The unproven health claims behind supplement sales.
“It’s good for all sorts of sicknesses as well so, you know, if you have cancer and things like that it’s not going to feed it.” That was the advice we got at a Wellington health-food store. The miracle ingredient in the product was colostrum, supposedly “good” for almost any ailment according to the sales assistant.
Colostrum is the first milk produced by mammals for their newborn offspring. The stuff found in health supplements and other products is usually sourced from cows. It’s been touted as a panacea for various maladies but hard evidence of the benefits from taking colostrum as a daily supplement hasn't changed.
Advice about cancer and colostrum wasn’t the only dubious information on offer when we visited Wellington health-food stores. Many of the claims we found on supplement labels have been outlawed in the EU because they can’t be substantiated. Since 2012, only pre-approved health claims have been allowed on products there.
The EU law change has seen hundreds of claims struck out. Over 2000 are on a no-go list. Lax regulation here means there’s little to stop the same claims turning up.
“Eases joint pain”
Glucosamine and chondroitin were among the supplements recommended to our shoppers for joint pain. At one store, we were told “glucosamine and chondroitin are for pain and for rebuilding of tissue … the tendons and that sort of thing.”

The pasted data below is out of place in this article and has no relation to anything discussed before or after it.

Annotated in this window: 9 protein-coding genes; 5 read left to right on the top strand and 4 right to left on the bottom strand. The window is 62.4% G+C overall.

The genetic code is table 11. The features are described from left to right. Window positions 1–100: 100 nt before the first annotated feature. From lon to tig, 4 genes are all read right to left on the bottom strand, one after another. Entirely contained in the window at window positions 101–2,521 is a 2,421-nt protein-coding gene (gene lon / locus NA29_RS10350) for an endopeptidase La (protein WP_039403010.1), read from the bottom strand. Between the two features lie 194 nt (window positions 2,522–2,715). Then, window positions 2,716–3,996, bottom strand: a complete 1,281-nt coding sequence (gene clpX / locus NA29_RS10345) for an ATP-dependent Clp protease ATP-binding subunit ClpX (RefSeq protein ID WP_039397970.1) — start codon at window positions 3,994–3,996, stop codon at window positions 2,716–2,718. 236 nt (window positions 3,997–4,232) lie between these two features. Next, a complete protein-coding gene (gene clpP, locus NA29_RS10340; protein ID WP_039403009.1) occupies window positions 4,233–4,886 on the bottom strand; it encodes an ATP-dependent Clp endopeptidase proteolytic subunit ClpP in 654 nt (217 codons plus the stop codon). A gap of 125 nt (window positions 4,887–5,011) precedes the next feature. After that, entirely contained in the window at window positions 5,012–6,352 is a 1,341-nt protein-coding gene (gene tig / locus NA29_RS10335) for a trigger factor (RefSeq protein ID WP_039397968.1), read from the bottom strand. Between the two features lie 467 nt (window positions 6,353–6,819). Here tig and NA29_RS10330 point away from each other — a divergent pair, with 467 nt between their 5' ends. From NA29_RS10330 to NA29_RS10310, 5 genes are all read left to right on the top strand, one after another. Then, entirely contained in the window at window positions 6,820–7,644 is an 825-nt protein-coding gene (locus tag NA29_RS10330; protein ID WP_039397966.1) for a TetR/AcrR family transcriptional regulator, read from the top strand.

Both supplements have been hailed as beneficial for osteoarthritis. Product labels claim the pills will “ease joint pain”, “rebuild cartilage” and are “scientifically proven”. However, conclusive evidence either supplement provides a measurable health benefit remains lacking.
Studies of glucosamine have shown conflicting results. The National Center for Complementary and Alternative Medicine, a US government research agency, reports the majority of research has found little effect of the supplement on joint damage. According to the agency, the best studies of chondroitin have also failed to show it’s helpful for relieving pain.
The European Food Safety Authority, which approves health claims that can be used in the EU, hasn’t given the green light to claims for glucosamine or chondroitin. On the basis of the evidence assessed for joint health, the authority found a relationship hadn't been established between taking the supplements and beneficial outcomes for the general population.
It specifically ruled out claims glucosamine “may help to maintain healthy joints” and “helps maintain cartilage”.
“Good for healthy aging”